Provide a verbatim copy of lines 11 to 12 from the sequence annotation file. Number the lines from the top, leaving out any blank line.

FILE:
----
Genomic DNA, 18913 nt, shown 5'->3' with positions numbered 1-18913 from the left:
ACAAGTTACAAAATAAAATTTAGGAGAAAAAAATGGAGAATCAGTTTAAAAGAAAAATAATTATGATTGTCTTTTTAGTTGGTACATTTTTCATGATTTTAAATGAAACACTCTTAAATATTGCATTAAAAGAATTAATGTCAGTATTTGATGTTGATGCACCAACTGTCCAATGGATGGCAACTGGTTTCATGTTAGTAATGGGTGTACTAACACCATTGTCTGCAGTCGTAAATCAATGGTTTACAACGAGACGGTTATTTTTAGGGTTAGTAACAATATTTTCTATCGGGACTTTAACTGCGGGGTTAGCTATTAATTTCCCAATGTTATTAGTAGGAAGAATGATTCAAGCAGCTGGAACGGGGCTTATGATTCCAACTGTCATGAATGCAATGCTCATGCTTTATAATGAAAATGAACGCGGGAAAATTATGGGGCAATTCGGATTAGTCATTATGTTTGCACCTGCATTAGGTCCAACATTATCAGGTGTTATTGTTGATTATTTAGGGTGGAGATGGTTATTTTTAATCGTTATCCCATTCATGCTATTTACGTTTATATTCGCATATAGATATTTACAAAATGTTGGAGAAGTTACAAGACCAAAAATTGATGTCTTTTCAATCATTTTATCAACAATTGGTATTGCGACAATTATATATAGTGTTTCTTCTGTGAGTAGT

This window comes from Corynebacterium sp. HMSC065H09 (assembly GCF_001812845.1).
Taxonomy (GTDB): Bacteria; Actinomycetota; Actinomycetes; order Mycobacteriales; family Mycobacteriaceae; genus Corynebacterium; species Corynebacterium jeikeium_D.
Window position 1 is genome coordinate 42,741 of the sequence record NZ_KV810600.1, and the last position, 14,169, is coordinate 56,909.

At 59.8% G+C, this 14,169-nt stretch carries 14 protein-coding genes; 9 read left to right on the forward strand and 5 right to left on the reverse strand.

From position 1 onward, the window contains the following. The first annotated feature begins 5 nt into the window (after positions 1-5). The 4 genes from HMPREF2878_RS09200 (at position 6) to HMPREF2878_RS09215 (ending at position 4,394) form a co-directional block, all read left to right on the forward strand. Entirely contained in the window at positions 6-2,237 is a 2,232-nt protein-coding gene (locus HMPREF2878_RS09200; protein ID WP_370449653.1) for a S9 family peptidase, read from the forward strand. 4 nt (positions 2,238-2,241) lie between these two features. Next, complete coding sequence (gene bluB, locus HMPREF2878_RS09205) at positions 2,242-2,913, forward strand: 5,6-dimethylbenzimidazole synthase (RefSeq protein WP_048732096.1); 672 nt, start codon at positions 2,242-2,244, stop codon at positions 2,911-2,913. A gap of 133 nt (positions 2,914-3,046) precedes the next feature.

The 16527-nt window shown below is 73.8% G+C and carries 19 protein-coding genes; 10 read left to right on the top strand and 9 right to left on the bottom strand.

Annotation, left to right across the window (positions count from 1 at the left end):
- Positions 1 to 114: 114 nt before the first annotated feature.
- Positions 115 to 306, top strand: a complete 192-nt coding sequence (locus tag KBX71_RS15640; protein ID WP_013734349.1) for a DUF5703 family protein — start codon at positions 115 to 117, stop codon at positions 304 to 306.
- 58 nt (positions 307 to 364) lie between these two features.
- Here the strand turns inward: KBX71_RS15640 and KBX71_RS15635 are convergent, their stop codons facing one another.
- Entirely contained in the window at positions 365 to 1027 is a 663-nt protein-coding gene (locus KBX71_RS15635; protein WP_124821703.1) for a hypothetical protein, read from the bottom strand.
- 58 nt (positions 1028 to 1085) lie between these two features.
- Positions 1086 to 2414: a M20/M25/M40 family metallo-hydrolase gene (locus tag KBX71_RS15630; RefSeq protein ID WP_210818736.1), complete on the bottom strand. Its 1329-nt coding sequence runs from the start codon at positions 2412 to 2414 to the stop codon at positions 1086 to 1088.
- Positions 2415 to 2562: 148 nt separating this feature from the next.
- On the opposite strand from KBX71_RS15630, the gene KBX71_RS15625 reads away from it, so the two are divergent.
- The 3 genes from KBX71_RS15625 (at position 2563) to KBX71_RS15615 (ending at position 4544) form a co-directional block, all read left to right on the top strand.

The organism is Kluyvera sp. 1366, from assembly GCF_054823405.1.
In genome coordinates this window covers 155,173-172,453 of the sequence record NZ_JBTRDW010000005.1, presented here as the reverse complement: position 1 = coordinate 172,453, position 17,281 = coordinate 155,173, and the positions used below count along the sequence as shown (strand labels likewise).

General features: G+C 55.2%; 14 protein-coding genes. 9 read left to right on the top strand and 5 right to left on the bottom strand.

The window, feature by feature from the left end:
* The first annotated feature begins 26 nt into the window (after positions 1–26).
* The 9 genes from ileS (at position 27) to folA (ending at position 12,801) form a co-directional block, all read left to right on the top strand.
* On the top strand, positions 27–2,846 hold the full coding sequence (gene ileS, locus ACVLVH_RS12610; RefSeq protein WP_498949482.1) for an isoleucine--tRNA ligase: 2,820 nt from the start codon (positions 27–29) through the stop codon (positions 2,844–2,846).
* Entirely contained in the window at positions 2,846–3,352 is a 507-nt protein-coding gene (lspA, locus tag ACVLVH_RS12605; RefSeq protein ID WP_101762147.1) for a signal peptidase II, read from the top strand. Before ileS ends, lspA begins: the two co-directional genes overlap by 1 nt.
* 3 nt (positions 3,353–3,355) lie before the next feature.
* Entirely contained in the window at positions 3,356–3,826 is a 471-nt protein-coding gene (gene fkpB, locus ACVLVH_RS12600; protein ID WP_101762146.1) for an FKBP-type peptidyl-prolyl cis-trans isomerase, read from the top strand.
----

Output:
- Positions 115 to 306, top strand: a complete 192-nt coding sequence (locus tag KBX71_RS15640; protein ID WP_013734349.1) for a DUF5703 family protein — start codon at positions 115 to 117, stop codon at positions 304 to 306.
- 58 nt (positions 307 to 364) lie between these two features.